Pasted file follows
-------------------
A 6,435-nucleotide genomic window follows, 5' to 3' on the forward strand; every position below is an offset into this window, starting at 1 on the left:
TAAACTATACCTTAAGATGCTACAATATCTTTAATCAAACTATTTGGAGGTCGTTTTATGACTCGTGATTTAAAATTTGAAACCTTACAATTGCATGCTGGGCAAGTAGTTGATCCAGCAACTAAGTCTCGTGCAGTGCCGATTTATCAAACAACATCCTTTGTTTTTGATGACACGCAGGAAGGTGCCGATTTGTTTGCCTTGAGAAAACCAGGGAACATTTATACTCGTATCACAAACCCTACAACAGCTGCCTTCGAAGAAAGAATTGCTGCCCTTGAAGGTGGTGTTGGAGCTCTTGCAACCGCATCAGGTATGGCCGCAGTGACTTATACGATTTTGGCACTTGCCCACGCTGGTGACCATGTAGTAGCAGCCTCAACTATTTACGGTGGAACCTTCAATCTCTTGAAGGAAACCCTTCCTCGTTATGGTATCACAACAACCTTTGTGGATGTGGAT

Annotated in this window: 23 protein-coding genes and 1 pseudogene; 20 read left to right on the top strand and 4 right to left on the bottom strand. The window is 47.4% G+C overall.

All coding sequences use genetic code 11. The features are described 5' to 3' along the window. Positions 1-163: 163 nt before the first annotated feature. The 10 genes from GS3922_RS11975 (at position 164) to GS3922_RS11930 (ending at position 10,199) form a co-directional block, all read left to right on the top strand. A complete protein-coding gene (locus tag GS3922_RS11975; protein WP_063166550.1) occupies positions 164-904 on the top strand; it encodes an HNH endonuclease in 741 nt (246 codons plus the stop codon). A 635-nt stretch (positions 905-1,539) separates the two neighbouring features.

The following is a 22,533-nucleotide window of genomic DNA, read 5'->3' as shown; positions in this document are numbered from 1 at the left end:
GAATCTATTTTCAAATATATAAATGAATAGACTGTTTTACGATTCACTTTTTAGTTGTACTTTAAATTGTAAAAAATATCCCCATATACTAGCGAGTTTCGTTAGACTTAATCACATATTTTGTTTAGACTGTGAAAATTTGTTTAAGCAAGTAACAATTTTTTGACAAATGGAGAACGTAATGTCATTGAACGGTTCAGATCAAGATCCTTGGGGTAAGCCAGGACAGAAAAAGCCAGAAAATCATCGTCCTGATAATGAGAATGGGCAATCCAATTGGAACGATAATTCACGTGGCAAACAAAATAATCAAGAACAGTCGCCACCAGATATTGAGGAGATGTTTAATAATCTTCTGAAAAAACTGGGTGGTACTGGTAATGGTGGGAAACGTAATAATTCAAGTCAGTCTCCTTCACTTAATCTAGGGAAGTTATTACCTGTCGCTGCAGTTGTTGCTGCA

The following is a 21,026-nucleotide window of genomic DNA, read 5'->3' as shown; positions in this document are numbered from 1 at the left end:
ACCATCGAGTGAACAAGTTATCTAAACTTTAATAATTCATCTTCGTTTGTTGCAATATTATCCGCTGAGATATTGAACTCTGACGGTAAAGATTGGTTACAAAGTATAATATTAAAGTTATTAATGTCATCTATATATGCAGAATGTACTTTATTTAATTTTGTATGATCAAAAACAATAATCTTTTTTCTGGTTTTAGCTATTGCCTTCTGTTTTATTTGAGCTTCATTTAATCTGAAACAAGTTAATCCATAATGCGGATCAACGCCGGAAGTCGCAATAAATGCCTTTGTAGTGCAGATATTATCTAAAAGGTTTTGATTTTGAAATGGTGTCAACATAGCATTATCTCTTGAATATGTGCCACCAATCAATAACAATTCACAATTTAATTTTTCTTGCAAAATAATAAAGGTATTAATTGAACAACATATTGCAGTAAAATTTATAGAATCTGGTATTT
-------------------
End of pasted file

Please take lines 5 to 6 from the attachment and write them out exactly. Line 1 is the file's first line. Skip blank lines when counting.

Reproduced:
The following is a 22,533-nucleotide window of genomic DNA, read 5'->3' as shown; positions in this document are numbered from 1 at the left end:
GAATCTATTTTCAAATATATAAATGAATAGACTGTTTTACGATTCACTTTTTAGTTGTACTTTAAATTGTAAAAAATATCCCCATATACTAGCGAGTTTCGTTAGACTTAATCACATATTTTGTTTAGACTGTGAAAATTTGTTTAAGCAAGTAACAATTTTTTGACAAATGGAGAACGTAATGTCATTGAACGGTTCAGATCAAGATCCTTGGGGTAAGCCAGGACAGAAAAAGCCAGAAAATCATCGTCCTGATAATGAGAATGGGCAATCCAATTGGAACGATAATTCACGTGGCAAACAAAATAATCAAGAACAGTCGCCACCAGATATTGAGGAGATGTTTAATAATCTTCTGAAAAAACTGGGTGGTACTGGTAATGGTGGGAAACGTAATAATTCAAGTCAGTCTCCTTCACTTAATCTAGGGAAGTTATTACCTGTCGCTGCAGTTGTTGCTGCA